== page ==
Data Types

Author: Darren Yao

Learn about the basic data types needed for competitive programming.

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IUSACOmodule is based off this
CPPRsizes + ranges
CPHIntegers, Modular arithmetic, Floating point numbers
PAPSplenty of exercises


IUSACOmodule is based off this


IUSACOmodule is based off this

There are several main data types that are used in contests: integers, floating point numbers, booleans, characters, and strings. Assuming that you are familiar with the language you are using, this should be mostly review.

The normal 32-bit integer data type (int in C++ and Java) supports values between 2147483648−2\,147\,483\,648 and 21474836472\,147\,483\,647, which is roughly equal to ±2109\pm 2 \cdot 10^9.

Some problems require you to use 64-bit integers (long long in C++ and long in Java) instead of 32-bit integers (int). 64-bit integers are less likely to have overflow issues, since they can store any number between 9223372036854775808-9\,223\,372\,036\,854\,775\,808 and 92233720368547758079\,223\,372\,036\,854\,775\,807 which is roughly equal to ±9×1018\pm 9 \times 10^{18}. In Python, ints have unlimited size.

Sometimes (but not always) a USACO problem statement (ex. Haircut) will contain a warning such as the following:

Note that the large size of integers involved in this problem may require the use of 64-bit integer data types (e.g., a "long long" in C/C++).

Contest problems are usually set such that the 64-bit integer is sufficient, so it might be a good idea to use 64-bit integers in place of 32-bit integers everywhere. Of course, you shouldn't do this when time and/or memory limits are tight, which may be the case in higher divisions of USACO. Also note that in Java, you will need to cast long back to int when accessing array indices.

Floating point numbers are used to store decimal values. It is important to know that floating point numbers are not exact, because the binary architecture of computers can only store decimals to a certain precision. Hence, we should always expect that floating point numbers are slightly off, so it's generally a bad idea to compare two floating-point numbers for exact equality (==).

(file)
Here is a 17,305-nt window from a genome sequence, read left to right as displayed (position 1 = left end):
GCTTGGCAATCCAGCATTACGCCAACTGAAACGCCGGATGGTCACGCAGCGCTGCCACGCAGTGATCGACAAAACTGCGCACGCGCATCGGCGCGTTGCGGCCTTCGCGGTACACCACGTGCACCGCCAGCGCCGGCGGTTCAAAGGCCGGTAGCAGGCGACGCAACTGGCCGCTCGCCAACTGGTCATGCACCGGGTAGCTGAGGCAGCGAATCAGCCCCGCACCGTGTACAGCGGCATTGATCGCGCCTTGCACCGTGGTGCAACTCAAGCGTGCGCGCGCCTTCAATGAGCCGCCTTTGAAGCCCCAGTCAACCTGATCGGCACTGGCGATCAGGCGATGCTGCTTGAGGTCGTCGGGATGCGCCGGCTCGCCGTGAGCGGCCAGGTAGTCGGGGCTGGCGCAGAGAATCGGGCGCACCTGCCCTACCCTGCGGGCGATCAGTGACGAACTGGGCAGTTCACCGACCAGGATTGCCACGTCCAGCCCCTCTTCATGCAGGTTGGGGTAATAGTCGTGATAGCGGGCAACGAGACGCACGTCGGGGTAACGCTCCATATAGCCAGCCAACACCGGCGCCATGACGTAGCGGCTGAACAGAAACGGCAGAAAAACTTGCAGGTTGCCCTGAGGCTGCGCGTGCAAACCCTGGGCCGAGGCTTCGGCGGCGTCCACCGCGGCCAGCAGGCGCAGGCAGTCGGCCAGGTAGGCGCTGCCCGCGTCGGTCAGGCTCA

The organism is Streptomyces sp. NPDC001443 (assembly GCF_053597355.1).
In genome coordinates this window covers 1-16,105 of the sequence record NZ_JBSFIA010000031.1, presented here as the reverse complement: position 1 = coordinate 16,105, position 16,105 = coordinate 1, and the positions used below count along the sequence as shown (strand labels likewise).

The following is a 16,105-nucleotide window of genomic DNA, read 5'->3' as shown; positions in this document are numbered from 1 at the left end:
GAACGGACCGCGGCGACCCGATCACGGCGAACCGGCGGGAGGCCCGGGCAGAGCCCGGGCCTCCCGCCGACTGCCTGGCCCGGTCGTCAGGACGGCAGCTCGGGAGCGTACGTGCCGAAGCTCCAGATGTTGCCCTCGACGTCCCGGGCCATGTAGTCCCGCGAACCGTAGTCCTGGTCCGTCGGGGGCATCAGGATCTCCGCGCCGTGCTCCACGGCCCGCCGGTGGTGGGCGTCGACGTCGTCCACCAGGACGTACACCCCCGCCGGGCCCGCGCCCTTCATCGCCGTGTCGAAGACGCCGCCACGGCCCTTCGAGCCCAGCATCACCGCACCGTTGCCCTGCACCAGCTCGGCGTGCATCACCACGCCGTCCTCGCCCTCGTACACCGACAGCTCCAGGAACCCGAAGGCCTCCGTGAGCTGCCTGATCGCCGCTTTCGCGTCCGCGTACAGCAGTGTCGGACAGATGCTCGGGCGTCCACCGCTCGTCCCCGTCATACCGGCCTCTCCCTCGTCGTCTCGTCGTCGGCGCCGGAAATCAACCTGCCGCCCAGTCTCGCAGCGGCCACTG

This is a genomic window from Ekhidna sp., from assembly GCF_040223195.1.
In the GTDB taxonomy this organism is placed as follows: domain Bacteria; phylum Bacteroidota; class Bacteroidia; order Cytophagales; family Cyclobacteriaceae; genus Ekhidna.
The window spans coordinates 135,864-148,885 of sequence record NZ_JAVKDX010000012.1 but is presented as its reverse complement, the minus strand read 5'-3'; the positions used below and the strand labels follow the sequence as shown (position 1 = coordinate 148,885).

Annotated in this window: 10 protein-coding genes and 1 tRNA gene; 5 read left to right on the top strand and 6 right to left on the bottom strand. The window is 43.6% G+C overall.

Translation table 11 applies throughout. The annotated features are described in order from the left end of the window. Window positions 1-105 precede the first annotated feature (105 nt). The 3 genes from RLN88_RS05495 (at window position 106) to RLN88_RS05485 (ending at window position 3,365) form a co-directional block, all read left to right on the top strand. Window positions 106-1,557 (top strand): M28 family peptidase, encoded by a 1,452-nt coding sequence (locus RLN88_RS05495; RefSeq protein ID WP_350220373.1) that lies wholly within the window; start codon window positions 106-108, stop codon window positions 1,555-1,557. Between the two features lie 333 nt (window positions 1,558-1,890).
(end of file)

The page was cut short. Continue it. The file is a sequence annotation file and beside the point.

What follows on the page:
Contest problems will usually accommodate the inaccuracy of floating point numbers by checking if the absolute or relative difference between your output and the answer is less than some small constant like ϵ=109\epsilon=10^{-9}.

  • If your output is xx and the answer is yy, the absolute difference is xy|x-y|.
  • If your output is xx and the answer is yy, the relative difference is xyy\frac{|x-y|}{|y|}.

This is not the case for USACO, where problems generally have a unique correct output. So when floating point is necessary, the output format will be something along the lines of "Print 10610^6 times the maximum probability of receiving exactly one accepted invitation, rounded down to the nearest integer." (ex. Cow Dating).

Boolean variables have two possible states: true and false. We'll usually use booleans to mark whether a certain process is done, and arrays of booleans to mark which components of an algorithm have finished.

Character variables represent a single Unicode character. They are returned when you access the character at a certain index within a string. Characters are represented using the ASCII standard, which assigns each character to a corresponding integer. This allows us to do arithmetic with them; for example, both cout << ('f' - 'a'); in C++ and System.out.print('f' - 'a'); in Java will print 5.

Strings are stored as an array of characters. You can easily access the character at a certain index and take substrings of the string. String problems on USACO Bronze or Silver generally don't involve any special data structures, and can be solved using relatively elementary methods.

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